Sri Lanka’s Private Creditors Propose Innovative Debt Restructuring Plan
In a bid to address the substantial challenge of restructuring $12 billion in overseas debt, Sri Lanka’s private creditors have put forth a comprehensive proposal. This proposal includes the introduction of a novel bond type designed to facilitate repayments in the event of future economic pressures, as revealed by two undisclosed sources familiar with the matter.
Sri Lanka, with its population of 22 million, experienced its inaugural foreign debt default in May 2022, triggered by a severe shortage of foreign currency, leading to the nation’s most severe financial crisis since gaining independence from Britain in 1948.
The proposal, transmitted on October 2, envisions a write-down (haircut) on both the principal amount and interest, according to the anonymous sources, who opted to remain unnamed due to the confidentiality of the negotiations. Furthermore, it introduces the issuance of regular sovereign bonds and a unique financial instrument known as Macro Linked Bonds (MLBs). These MLBs will automatically reduce coupon payments, commencing in 2027, should Sri Lanka fail to meet specific economic targets linked to its International Monetary Fund (IMF) program.
At present, there has been no response from government representatives, nor from the creditor committee’s spokesperson regarding the proposal.
The comprehensive proposal incorporates two distinct options for creditors, with one combining MLB notes with regular bonds, and the other featuring regular bonds coupled with a Value Recovery Instrument (VRI), according to one of the sources.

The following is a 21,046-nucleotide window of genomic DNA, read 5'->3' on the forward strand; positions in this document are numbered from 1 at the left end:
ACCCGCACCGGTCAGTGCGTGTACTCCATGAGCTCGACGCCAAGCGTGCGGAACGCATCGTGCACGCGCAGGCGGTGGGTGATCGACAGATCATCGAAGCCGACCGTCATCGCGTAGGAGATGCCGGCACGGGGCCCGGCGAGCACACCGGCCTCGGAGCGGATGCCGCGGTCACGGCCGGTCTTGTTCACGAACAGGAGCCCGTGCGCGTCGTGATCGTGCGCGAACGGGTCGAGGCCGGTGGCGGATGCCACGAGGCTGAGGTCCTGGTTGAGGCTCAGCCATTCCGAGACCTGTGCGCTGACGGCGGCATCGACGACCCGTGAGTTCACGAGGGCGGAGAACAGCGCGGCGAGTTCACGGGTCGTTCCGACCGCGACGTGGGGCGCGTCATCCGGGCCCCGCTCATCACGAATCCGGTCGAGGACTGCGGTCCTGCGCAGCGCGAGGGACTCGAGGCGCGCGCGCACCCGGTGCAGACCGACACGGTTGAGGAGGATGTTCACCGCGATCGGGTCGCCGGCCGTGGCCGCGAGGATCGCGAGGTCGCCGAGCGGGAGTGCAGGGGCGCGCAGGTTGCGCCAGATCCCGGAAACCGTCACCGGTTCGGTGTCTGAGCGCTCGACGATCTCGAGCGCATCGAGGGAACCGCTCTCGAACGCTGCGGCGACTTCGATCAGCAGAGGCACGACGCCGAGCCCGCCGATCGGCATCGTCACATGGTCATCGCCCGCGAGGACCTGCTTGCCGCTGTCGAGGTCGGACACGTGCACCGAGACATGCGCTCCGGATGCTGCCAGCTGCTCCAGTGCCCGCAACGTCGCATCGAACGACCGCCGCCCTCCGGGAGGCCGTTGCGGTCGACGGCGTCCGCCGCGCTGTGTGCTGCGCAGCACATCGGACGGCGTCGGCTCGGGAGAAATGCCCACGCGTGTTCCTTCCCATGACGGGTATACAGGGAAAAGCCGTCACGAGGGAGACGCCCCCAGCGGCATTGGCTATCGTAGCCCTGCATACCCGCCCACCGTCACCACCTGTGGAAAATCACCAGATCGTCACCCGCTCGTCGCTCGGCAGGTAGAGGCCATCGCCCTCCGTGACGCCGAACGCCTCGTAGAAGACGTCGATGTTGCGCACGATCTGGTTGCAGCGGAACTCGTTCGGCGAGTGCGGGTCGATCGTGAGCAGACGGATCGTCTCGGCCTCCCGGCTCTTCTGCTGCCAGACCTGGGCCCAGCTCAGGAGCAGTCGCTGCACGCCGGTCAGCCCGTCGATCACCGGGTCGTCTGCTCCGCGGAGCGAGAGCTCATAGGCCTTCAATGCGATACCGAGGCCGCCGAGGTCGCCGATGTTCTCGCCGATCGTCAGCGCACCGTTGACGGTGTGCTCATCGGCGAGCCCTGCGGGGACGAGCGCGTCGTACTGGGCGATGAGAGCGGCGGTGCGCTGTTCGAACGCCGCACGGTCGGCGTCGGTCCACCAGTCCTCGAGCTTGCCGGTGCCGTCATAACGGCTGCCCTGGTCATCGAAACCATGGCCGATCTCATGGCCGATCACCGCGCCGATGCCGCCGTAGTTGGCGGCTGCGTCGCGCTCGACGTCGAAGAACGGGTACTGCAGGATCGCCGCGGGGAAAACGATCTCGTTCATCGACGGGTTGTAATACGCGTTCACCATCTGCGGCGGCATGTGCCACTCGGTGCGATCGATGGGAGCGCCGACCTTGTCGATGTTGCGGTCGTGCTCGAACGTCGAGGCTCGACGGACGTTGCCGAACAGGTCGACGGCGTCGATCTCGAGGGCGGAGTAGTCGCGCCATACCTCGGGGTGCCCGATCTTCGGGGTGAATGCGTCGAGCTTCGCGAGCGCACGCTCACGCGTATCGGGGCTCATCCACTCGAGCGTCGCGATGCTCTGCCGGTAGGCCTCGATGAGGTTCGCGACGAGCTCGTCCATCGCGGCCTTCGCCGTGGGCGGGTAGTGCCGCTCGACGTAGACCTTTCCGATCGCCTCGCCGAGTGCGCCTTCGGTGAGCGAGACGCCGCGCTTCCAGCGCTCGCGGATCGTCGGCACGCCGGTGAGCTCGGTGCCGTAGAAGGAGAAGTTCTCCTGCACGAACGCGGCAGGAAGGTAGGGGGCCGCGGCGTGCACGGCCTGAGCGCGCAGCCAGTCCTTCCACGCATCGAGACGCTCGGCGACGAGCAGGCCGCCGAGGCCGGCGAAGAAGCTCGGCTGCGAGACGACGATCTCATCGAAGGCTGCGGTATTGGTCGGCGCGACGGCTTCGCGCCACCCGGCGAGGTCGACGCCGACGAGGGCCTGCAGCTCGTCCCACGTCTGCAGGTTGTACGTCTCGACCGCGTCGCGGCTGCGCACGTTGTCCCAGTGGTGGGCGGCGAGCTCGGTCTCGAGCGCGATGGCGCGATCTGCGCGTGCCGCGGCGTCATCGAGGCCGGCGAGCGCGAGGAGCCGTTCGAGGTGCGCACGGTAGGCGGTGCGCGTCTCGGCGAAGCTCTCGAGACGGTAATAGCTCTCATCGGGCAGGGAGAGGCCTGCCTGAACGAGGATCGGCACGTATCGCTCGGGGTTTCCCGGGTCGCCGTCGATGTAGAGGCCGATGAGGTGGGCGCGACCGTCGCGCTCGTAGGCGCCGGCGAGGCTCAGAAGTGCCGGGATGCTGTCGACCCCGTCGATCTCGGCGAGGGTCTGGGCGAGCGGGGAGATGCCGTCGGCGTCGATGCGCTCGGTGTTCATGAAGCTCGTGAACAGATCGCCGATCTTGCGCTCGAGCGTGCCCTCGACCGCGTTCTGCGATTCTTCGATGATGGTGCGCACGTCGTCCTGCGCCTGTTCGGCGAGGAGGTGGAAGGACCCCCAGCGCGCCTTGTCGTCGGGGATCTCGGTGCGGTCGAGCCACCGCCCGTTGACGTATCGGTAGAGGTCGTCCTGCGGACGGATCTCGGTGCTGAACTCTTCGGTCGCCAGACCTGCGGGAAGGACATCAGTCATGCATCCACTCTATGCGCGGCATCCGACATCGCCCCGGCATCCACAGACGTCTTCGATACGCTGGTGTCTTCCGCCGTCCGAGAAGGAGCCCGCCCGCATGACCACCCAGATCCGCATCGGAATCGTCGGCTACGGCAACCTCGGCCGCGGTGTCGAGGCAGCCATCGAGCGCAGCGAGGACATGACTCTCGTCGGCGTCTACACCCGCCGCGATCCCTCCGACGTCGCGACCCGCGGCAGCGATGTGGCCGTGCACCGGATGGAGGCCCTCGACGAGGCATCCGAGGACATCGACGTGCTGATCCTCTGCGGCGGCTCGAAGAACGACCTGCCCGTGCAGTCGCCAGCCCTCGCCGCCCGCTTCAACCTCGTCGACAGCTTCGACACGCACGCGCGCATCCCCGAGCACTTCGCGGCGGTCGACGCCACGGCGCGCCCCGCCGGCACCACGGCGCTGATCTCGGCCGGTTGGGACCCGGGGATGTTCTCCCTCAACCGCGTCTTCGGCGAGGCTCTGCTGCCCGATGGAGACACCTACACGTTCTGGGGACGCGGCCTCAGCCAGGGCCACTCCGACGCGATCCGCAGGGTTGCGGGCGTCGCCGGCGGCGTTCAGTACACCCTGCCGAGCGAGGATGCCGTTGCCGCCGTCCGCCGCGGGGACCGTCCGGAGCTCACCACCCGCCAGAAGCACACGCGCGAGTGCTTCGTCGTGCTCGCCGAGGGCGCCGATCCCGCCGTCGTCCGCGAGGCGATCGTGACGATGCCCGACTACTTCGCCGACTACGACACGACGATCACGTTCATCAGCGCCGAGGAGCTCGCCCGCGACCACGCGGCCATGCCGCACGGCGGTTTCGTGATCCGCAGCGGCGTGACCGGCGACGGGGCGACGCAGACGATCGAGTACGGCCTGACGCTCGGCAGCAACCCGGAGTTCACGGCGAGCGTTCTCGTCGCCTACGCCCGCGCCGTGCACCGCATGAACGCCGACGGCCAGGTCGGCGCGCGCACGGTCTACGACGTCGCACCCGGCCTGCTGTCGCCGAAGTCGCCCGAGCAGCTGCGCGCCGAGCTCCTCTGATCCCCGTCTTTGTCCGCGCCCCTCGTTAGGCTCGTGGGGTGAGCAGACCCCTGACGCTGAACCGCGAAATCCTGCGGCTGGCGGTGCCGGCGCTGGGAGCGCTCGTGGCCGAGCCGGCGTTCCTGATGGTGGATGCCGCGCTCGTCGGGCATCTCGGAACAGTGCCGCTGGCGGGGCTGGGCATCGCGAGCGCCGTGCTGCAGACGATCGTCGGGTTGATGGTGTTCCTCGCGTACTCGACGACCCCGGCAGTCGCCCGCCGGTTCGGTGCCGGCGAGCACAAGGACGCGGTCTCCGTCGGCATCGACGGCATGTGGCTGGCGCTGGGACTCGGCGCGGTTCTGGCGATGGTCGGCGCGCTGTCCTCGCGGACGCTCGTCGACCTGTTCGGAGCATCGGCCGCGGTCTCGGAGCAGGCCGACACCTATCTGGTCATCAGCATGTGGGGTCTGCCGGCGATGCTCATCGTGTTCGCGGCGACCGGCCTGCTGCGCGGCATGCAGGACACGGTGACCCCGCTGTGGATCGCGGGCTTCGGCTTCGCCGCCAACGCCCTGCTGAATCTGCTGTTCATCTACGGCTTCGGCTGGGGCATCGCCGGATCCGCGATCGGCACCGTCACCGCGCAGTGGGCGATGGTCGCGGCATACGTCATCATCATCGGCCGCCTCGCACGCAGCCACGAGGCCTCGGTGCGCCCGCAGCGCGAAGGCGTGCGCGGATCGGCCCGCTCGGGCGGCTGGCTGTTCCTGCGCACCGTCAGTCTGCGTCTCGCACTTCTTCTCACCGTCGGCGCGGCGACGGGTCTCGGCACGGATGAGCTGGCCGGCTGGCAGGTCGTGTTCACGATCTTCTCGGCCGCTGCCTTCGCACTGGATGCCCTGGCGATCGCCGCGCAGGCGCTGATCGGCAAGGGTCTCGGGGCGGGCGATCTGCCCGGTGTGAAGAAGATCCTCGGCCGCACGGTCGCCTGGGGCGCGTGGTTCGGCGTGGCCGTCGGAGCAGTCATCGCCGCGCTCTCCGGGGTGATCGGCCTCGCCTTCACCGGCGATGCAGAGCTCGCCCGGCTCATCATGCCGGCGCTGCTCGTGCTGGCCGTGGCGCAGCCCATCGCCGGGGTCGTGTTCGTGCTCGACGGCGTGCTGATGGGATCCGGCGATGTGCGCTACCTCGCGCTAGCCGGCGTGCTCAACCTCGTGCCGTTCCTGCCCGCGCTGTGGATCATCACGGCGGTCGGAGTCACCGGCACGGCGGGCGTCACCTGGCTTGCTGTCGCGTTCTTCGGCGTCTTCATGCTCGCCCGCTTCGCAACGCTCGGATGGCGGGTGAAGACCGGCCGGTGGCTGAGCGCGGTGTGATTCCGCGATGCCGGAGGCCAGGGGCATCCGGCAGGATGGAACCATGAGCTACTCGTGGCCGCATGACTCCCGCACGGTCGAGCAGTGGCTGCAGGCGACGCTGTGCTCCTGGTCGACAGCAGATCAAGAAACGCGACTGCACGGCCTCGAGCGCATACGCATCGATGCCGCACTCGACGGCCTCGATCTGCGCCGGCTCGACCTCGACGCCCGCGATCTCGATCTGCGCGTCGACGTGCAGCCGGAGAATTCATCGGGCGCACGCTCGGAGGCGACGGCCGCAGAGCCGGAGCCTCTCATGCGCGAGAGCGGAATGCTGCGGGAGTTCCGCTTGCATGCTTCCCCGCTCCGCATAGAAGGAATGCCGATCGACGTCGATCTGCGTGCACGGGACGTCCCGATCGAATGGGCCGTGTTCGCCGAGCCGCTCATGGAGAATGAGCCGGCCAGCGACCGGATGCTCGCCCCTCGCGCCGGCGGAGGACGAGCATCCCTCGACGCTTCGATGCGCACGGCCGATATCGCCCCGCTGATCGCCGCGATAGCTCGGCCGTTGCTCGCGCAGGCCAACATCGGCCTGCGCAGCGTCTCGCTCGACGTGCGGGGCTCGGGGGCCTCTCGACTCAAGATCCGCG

The inclusion of MLBs is aimed at ensuring eligibility for indexing, a feature that typically enhances liquidity for the instruments. This proposal holds significant weight for Sri Lanka, which, as per the terms of a $2.9 billion IMF bailout secured in March, must secure debt restructuring assurances from bondholders and major bilateral lenders, including China, Japan, and India.
Notably, the proposal introduces the concept of step-down bonds, with the MLBs’ step-down payments linked to indicators such as Sri Lanka’s gross financing needs (GFN) to gross domestic product (GDP) ratio and debt to GDP ratio. For instance, if the GFN/GDP ratio surpasses 4.5% in 2027, coupon rates will automatically decrease.
Crucially, this debt restructuring proposal aligns with the parameters outlined in the debt sustainability analysis produced by the IMF as part of the economic program.
The proposal has also been shared with the IMF and the Paris Club secretariat. It marks a groundbreaking approach to debt restructuring, as step-down bonds have not been previously used in such contexts.
As discussions between bondholders and the government continue, facilitated by financial and legal advisors, trading of the country’s securities remains unrestricted.